SpaceX Rocket on the way to Hit the Moon, Astronomers Predict
A piece of the SpaceX rocket that was launched seven years ago and abandoned in space following the mission will crash into the Moon in March, scientists say. The missile was established in 2015 to orbit the NASA satellite, dubbed”the Deep Space Climate Observatory (DSCOVR). Since the time, the second stage or booster, also known as a booster, has floated in what mathematicians refer to as a chaotic orbit, according to Astronomer Bill Grey told AFP Wednesday.The software was developed by Gray, who determined the spacecraft’s new collision path with the Moon. According to Gray, the spacecraft rocket was close to the Moon during January’s rendezvous that changed its orbit. He is the creator of Project Pluto, software that can calculate the trajectory of asteroids and various space objects and is used in NASA-funded satellite observation programs. A few days after the launch stage flew closer to its target on the Moon, Gray observed it again and predicted it was likely to crash into the lunar shadow on the 4th of March, at more than 5500 miles/hour (9,000 kilometres per hour).
Gray made a plea to the community of amateur astronomers to observe with him the booster. His conclusion was confirmed. The exact date and time of the impact could change from what he predicted, but there is general agreement that there is a collision with the Moon on that day.
‘Time to start regulating’
Astronomer Jonathan McDowell told AFP it is possible similar impacts occurred undetected.”There’re a minimum of 50 objects which were left in deep Earth orbit within the ’60s, ’70s, and ’80s which were just abandoned there. We did not track them,” he stated.”Now we are obtaining a few of them… but many of them we are not finding and thus they are not there any longer,” he added.
The impact of the SpaceX rocket chunk that weighs more than four tonnes on the Moon will not be seen from Earth in real-time. But there will be a space crater that scientists can observe using satellites and spacecraft such as NASA’s Lunar Reconnaissance Orbiter or India’s Chandrayaan-2 and gain knowledge about the geochemistry of the Moon. Spacecraft rockets were intentionally sunk into the Moon in the past for research purposes like in Apollo missions. Apollo missions, which tested seismometers.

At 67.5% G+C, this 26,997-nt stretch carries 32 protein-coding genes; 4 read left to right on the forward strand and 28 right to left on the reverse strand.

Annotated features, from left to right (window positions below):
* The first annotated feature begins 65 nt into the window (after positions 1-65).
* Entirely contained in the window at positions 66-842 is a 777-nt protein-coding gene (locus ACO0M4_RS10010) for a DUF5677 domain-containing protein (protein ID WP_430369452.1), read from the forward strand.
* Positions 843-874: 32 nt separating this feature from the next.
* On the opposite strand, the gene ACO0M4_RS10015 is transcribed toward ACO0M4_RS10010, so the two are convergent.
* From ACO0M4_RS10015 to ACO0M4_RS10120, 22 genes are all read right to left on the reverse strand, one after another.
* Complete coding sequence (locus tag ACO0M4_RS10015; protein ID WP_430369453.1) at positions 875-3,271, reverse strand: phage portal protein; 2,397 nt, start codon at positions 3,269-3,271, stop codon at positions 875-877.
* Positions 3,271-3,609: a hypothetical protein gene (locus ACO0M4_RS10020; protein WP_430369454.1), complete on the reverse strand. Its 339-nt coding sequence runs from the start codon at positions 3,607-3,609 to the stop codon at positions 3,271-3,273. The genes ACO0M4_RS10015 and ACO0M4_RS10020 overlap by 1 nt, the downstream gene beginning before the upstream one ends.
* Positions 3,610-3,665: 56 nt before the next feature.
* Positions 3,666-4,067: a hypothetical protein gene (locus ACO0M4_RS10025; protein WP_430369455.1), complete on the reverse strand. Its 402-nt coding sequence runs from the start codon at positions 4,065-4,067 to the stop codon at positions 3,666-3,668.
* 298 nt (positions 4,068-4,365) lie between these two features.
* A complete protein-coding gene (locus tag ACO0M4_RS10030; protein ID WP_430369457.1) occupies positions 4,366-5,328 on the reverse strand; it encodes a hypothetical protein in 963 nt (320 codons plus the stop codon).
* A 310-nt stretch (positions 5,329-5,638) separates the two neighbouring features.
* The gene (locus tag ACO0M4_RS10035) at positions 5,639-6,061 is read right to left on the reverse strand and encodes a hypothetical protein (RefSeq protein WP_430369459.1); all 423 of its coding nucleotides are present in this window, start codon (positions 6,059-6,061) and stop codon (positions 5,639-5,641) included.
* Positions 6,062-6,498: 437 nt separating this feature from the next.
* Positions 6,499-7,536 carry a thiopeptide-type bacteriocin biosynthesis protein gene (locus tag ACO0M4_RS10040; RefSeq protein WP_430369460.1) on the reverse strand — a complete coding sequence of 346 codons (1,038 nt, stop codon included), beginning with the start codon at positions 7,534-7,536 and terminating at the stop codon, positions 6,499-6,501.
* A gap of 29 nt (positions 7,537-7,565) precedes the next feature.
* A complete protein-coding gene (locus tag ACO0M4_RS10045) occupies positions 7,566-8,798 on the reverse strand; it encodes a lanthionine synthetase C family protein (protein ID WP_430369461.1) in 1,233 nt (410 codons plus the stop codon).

As of 2009, NASA launched a stage for rockets into the Moon close to its south pole to search for water. But the majority of missiles don’t venture that far from Earth. SpaceX has the rocket boosters it has built back to the atmosphere of Earth so that they break apart over the ocean. The first stage then recovered and reused. Gray stated that there is the possibility of additional unintentional collisions with the Moon shortly since SpaceX and the US and Chinese space programs, in particular, release more junk into orbit. Together with international partners, the US is already working on an orbiting space station that will orbit the Moon.
McDowell observed that these kinds of events “start to become troublesome when there’s an increase in traffic. “It’s, in fact, not anyone’s task to monitor the garbage we dump out in deep Earth space,” he added. “I believe now is the right moment to regulate it. SpaceX has not yet responded to requests for clarification from AFP. Elon Musk’s company is creating a lunar lander that could enable NASA to return astronauts to the Moon before 2025 at most.